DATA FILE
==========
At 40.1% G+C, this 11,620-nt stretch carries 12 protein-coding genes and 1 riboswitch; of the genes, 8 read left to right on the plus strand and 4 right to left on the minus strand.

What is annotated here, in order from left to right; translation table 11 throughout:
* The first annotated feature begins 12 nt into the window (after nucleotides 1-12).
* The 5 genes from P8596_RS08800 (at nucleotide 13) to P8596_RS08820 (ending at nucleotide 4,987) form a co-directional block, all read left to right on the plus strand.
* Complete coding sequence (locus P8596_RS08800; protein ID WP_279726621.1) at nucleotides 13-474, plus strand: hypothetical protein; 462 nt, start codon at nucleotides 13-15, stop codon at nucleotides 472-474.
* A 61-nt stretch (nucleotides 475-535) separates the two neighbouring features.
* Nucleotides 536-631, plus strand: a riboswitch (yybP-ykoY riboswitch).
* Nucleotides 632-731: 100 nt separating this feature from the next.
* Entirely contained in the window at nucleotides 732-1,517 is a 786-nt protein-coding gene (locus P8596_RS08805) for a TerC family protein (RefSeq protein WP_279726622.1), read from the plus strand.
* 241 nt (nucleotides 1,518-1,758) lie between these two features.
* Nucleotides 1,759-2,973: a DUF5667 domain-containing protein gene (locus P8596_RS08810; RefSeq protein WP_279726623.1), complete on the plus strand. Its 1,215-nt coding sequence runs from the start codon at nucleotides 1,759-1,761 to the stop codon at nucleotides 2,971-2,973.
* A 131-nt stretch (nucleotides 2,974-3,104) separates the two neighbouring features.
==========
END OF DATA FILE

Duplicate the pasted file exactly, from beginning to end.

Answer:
At 40.1% G+C, this 11,620-nt stretch carries 12 protein-coding genes and 1 riboswitch; of the genes, 8 read left to right on the plus strand and 4 right to left on the minus strand.

What is annotated here, in order from left to right; translation table 11 throughout:
* The first annotated feature begins 12 nt into the window (after nucleotides 1-12).
* The 5 genes from P8596_RS08800 (at nucleotide 13) to P8596_RS08820 (ending at nucleotide 4,987) form a co-directional block, all read left to right on the plus strand.
* Complete coding sequence (locus P8596_RS08800; protein ID WP_279726621.1) at nucleotides 13-474, plus strand: hypothetical protein; 462 nt, start codon at nucleotides 13-15, stop codon at nucleotides 472-474.
* A 61-nt stretch (nucleotides 475-535) separates the two neighbouring features.
* Nucleotides 536-631, plus strand: a riboswitch (yybP-ykoY riboswitch).
* Nucleotides 632-731: 100 nt separating this feature from the next.
* Entirely contained in the window at nucleotides 732-1,517 is a 786-nt protein-coding gene (locus P8596_RS08805) for a TerC family protein (RefSeq protein WP_279726622.1), read from the plus strand.
* 241 nt (nucleotides 1,518-1,758) lie between these two features.
* Nucleotides 1,759-2,973: a DUF5667 domain-containing protein gene (locus P8596_RS08810; RefSeq protein WP_279726623.1), complete on the plus strand. Its 1,215-nt coding sequence runs from the start codon at nucleotides 1,759-1,761 to the stop codon at nucleotides 2,971-2,973.
* A 131-nt stretch (nucleotides 2,974-3,104) separates the two neighbouring features.